Posted on August 2 at 7:23 p.m.
We have a system of justice that gives the accused every benefit of the doubt. By and large, this is a good thing, much better than other systems. However, many times our system results in people who violate the laws and norms of society to escape censure because of the rigor necessary to convict them. I'm willing to accept the old "better that ten guilty men go free than one innocent man go to prison." All that said, I saw what I saw in that video and whatever Genis was doing was neither ethical nor moral. His surreptitious attitude during the whole event demonstrates that he himself knew that what he was doing was wrong. He may be innocent in the eyes of the law and he is entitled to do his little victory dance in the end zone, but I will never respect the man and will always harbor suspicions of his honor.
On Genis Cleared of Contempt-of-Court Charges
Posted on July 31 at 8:09 p.m.
The weird thing about thermally enhance oil production (huff and puff steaming, steam drive, or fire flood) is that it takes a lot more Btu's to produce the oil than the final product will ever provide in the form of fuel energy. That is why these production techniques are economically feasible only when the price of oil is high. It seems silly to me to spend more energy to produce an energy product than the final energy product could ever produce. It's sort of like trying live off a food source that takes more calories to eat and digest than it provides in food energy. I understand the economics. What I don't understand is why we should have to put up with silly energy production policy and the attendant pollution just so some Texas oil company can make money.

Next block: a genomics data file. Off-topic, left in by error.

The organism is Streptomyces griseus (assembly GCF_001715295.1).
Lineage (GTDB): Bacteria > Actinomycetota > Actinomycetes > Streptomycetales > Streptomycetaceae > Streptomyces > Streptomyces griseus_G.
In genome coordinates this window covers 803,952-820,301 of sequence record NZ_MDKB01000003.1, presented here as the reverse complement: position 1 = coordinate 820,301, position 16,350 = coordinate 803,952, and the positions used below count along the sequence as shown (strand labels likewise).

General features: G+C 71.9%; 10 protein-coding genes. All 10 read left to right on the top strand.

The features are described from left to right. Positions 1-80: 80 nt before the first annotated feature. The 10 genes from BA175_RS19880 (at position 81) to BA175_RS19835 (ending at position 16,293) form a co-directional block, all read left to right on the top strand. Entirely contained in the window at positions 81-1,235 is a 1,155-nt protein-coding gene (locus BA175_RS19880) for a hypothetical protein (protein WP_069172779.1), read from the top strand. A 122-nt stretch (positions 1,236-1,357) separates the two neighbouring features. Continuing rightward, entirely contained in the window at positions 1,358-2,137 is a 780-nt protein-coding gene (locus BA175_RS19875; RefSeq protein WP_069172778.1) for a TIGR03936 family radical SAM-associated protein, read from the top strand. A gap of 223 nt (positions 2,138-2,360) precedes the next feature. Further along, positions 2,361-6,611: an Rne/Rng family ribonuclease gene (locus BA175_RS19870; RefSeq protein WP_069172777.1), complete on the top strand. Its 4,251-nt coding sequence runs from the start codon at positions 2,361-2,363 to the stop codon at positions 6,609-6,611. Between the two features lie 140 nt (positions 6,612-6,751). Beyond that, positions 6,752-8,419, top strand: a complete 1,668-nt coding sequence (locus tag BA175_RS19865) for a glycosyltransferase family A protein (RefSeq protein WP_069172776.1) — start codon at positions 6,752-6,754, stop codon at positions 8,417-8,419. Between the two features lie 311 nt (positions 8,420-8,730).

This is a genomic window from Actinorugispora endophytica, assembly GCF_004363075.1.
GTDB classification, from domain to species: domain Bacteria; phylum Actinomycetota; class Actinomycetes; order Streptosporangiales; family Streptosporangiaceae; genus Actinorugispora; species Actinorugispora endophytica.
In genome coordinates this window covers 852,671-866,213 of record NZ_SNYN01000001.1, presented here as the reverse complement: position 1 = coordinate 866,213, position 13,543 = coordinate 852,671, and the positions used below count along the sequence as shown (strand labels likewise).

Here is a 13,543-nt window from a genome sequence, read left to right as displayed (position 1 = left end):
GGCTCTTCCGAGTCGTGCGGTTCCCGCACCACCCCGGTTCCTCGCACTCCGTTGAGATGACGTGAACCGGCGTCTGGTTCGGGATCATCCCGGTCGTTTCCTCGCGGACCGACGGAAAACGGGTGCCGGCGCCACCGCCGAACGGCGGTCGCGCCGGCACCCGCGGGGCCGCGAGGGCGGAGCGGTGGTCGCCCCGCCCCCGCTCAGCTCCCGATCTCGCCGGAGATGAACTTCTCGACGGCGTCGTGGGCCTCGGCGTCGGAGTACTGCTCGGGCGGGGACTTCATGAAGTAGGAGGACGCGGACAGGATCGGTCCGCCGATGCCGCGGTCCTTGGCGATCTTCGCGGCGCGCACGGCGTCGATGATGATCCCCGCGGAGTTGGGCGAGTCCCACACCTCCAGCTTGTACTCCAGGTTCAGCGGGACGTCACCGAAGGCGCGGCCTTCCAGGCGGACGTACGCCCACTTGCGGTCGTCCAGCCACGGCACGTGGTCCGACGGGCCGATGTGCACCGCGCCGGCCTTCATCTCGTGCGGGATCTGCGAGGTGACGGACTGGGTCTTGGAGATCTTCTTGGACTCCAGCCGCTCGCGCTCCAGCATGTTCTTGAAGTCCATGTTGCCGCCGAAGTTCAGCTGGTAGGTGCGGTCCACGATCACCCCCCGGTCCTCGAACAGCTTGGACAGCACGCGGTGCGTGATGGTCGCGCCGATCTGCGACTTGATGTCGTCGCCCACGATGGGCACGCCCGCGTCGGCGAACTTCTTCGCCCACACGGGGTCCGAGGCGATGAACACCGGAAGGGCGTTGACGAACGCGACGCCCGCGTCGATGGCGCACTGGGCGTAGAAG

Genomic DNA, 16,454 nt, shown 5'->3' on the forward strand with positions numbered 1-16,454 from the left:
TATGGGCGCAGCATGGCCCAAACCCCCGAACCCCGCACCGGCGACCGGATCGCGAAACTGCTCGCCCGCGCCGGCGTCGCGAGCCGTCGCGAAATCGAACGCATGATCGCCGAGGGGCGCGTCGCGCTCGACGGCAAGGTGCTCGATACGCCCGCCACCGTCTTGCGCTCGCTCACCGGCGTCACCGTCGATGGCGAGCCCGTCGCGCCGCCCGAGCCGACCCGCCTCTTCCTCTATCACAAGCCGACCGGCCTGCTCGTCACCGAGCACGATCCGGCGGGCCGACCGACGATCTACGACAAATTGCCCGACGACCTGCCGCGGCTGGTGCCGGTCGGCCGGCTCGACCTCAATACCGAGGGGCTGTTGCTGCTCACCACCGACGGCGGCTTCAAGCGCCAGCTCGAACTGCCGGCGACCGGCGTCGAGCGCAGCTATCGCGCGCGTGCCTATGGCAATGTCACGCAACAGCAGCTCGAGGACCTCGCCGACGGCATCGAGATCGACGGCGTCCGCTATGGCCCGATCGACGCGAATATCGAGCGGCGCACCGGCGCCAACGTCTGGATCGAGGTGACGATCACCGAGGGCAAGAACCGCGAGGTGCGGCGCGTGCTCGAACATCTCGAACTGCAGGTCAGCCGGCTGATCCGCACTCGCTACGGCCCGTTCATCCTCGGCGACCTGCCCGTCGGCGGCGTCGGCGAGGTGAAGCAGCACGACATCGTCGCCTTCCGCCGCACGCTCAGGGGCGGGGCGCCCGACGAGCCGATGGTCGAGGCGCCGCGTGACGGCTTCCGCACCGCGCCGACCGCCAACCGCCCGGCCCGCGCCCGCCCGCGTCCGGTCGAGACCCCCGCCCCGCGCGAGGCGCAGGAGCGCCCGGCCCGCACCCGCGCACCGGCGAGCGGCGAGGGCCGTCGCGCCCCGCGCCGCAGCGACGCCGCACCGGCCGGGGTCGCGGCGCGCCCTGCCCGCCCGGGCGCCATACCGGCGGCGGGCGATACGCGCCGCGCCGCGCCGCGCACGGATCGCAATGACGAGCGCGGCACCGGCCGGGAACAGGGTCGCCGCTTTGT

On P-ing Up a Rope?
Posted on July 28 at 9:43 a.m.
So equus, I am supposed to accept the risk of being attacked by violent dogs because their tendency toward violence is "instinctual?" Let me just respond politely that I remain unconvinced by your logic. And at-large, I believe your analogy equating the animal shelter to the County Jail shows that you missed my point. The animal shelter contains animals and the jail contains humans. I realize that many dog owners consider their pets "family." However, such an emotional attachment taken to the extreme of putting humans at risk of being bitten by dogs is irrational and perhaps not quite mentally healthy and even slightly sociopathic. Drawing analogies in this case to human society is simply neither logical nor proper. This was not a human tragedy unless some human loses his or her livelihood because of it.
On Dog Mauled to Death at County Shelter
Posted on July 27 at 2:26 p.m.